It seems what we discovered is that lung cancer was actually being killed by the toxic cigarette smoke. That the cause of lung cancer is something else and toxic tobacco smoke was actually helping some amount as a shitty chemotherapy. The antismoking folks know this and that's why all the graphs are cherry picked.
Also note; I'm not recommending to smoke lol. The somewhat recent discovery is that it's something else and we either don't know or aren't allowed to know for political reason.
Smokers truly are oblivious to how godawful they smell to everyone else. I'd rather sit next to someone actively shitting his pants than someone who's smoked in the last three hours.
The main downside (upside?) of edibles is that the high lasts much, much longer. I like them, but I'm not gonna take one during the day unless I definitely don't have anything important to do for the rest of the day.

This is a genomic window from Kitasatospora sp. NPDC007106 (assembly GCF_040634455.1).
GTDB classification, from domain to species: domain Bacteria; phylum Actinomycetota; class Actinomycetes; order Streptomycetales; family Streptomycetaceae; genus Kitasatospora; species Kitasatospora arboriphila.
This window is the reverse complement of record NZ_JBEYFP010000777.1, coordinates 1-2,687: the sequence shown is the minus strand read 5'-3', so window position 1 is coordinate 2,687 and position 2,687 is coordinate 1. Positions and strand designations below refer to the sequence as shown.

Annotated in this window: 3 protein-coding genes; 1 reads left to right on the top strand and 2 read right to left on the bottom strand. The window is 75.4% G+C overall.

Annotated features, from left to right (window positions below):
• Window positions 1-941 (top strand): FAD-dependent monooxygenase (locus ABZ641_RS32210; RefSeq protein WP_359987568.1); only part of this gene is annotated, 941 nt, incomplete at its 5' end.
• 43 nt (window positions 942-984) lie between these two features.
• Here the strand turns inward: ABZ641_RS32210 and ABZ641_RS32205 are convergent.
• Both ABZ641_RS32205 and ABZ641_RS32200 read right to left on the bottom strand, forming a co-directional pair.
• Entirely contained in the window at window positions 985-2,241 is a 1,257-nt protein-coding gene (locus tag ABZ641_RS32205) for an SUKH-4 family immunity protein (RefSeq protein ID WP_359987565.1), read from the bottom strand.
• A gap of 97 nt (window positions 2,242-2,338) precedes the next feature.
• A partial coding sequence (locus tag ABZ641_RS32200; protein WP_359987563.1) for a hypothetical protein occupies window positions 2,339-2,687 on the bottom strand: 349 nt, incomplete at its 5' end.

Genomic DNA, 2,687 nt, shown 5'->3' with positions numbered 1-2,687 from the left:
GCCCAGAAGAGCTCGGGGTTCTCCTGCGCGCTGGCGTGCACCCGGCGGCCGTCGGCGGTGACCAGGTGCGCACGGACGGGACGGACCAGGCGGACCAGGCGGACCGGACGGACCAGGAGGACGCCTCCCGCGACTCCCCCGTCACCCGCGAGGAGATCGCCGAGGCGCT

"It’s how homeopaths, anti-vaxers, eugenicists, raw milk pushers and other members of the Paltrow-Industrial Complex played the BBC and other sober-sided media outlets, demanding that they be given airtime to rebut scientists’ careful, empirical claims with junk they made up on the spot."
Our problem is not smoking. Our problem is how and why we smoke. It has nothing to do with the drug itself but everything to do with us.
I also know this empirically because I was a half a pack a day smoker for a few years and I have never been more anxious, it was what drove me to quit.
You feel relief shortly because you're satisfying the addiction but at the general level you have more stress.
It is not the drug that is the problem but how you used / abused it.